Moreover, when Jesus arrives on the scene, he doesn’t come to pursue his own ends. “My food is to do the will of Him who sent Me and to accomplish His work” he declares to his disciples in John 4:34. And that work, it turns out, is to offer his body as a sacrifice for sin. Indeed, that is why the nativity story is so central to the Christian faith and is why it was inevitable that Christ’s infant cry in the manger in Bethlehem would be the death knell of the ancient gods. Because their worship was dependent upon the paltry things that men and women can offer: a bull, a goat, a cup of wine. Things that might satisfy God if he had human appetites.

The appearance of the babe in Bethlehem showed that true worship is dependent something else. It rests upon Christ’s offering of himself. That’s why the author of the book Hebrews ultimately attributes the words of the Psalmist to Christ when he says, “…it is impossible for the blood of bulls and goats to take away sins. Therefore, when He comes into the world, He says, ‘Sacrifice and offering you have not desired, but a body you have prepared for me.”

 That is also why we ultimately show our misunderstanding when we romanticize the gritty details of the nativity. Our image of the night of Christ’s birth is one that is largely sanitized. In our romanticized image of Christ’s birth there is no sobbing pain from a pregnant girl who isn’t even out of her teens yet. No infant cry and flail of limbs as the umbilical cord is cut. No sudden chill as the rush of blood and placenta are poured out on straw at the moment of birth. Our image of the event is neat and tidy. Theatrically lit and comfortably warm, like the nativity plays we will watch tonight. But that is our myth. Not the reality that Christ experienced.

Thanks be to God.

Echoes of Heaven

In his latest book entitled Wonder Reborn: Creating Sermons On Hymns, Music and Poetry, Thomas Troeger describes the effect the hymns he learned as a child had upon his imagination. While Troeger was raised in the northeast, his mother came from South Carolina. She often complained that churches in the north did not sing the hymns she knew. When they did, they did not sing them with the same warmth.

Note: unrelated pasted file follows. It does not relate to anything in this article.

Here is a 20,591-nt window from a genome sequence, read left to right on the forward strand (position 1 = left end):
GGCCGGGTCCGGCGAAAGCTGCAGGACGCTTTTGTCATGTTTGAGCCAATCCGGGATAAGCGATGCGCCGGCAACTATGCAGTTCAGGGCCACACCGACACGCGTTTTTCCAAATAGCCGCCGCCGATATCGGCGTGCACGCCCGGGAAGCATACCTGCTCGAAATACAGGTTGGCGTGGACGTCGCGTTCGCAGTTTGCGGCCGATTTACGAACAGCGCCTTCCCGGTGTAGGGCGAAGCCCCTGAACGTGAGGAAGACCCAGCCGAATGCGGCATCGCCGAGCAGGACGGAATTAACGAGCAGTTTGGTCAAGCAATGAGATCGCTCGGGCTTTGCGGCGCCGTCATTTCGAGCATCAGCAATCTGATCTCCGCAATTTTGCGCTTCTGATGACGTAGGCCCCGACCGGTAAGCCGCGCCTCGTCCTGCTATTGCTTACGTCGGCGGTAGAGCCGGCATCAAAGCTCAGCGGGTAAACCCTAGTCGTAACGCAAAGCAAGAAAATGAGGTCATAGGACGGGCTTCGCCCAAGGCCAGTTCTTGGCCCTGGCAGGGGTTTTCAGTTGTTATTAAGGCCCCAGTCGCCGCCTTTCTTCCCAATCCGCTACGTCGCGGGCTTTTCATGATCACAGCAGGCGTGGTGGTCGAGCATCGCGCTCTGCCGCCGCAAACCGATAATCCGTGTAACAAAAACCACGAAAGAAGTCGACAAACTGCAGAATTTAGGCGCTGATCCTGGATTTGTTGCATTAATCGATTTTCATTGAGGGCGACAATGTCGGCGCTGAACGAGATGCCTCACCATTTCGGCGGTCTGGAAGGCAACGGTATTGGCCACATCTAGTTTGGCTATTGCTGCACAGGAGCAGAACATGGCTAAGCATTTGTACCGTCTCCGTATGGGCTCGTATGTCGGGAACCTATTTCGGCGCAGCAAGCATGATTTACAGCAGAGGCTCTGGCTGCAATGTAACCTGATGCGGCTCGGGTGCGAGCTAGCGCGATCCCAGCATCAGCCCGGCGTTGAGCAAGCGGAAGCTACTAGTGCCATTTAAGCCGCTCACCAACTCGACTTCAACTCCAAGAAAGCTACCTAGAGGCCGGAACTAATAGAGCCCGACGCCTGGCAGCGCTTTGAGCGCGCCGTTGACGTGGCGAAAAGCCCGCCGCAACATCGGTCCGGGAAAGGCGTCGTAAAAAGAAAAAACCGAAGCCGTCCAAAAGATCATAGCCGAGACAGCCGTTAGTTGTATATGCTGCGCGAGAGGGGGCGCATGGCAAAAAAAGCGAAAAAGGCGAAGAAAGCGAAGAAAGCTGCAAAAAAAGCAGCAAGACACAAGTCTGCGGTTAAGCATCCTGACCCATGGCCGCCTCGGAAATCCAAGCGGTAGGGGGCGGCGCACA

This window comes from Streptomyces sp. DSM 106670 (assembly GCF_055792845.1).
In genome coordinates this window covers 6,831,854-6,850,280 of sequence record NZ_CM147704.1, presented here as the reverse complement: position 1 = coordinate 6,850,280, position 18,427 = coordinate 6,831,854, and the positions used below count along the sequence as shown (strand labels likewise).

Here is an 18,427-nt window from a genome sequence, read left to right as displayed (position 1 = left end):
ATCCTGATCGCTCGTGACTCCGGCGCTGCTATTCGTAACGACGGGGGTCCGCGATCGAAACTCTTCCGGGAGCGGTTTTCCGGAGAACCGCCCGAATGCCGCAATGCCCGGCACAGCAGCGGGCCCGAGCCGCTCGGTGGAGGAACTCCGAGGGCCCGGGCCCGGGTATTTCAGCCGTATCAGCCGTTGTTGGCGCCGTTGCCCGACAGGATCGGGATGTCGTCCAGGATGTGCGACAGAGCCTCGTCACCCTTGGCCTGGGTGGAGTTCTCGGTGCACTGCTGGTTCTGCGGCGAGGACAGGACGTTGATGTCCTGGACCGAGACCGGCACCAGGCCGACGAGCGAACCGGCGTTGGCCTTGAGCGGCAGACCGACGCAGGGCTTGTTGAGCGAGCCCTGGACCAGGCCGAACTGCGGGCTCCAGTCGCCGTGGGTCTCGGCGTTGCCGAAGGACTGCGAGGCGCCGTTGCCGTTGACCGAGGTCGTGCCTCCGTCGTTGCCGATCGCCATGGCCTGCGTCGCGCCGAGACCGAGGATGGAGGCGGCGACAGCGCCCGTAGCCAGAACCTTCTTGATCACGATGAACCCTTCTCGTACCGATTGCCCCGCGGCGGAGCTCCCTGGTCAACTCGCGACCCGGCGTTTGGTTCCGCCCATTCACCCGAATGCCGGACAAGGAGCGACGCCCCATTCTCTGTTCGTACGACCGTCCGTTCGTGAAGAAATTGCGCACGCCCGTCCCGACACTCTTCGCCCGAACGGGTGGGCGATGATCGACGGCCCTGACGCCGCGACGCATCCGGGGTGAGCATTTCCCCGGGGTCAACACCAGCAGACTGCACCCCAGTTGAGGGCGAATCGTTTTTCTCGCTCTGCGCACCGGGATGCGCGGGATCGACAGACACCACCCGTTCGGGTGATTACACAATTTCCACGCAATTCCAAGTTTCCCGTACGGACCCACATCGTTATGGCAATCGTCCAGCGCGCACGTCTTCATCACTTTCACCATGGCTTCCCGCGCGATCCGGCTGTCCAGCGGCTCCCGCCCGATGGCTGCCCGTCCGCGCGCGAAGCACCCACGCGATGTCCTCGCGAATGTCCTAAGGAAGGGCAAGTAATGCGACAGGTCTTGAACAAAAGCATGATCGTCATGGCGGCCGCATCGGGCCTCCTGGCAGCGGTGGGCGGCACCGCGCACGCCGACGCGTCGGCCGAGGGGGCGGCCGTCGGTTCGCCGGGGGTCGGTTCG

Troeger writes that this difference was typified for him by the contrast between the two hymns In the Garden and O God of Bethel by Whose Hand: “As a child I recognized immediately the difference in sound, and with a child’s sense of knowing, I sensed two different musical characterizations of God in the contrasting tunes and rhythms.” In the Garden always made Troeger picture his great-aunt’s flower garden. While the hymn O God of Bethel  By Whose Hand made him think of the New England pilgrims. The contrast between these two fascinated Troeger, who could not figure out how they fit with the pictures he imagined of the biblical stories.

In his book Troeger cites the research of religious sociologist Robert Wuthnow, which reveals the importance of childhood experience on our spiritual lives. According to Wuthnow: “Looking at the data the childhood experience that matters most is not attendance at services but the subliminal contact with the holy that comes through hymns and other religious music, pictures, Bibles, crosses, candles, and other sacred objects.” This observation is enough to make any good Protestant wince–especially one whose children progressed far enough in the AWANA program to earn the Timothy award. Wasn’t the Reformation precisely a reaction against this sort of thing?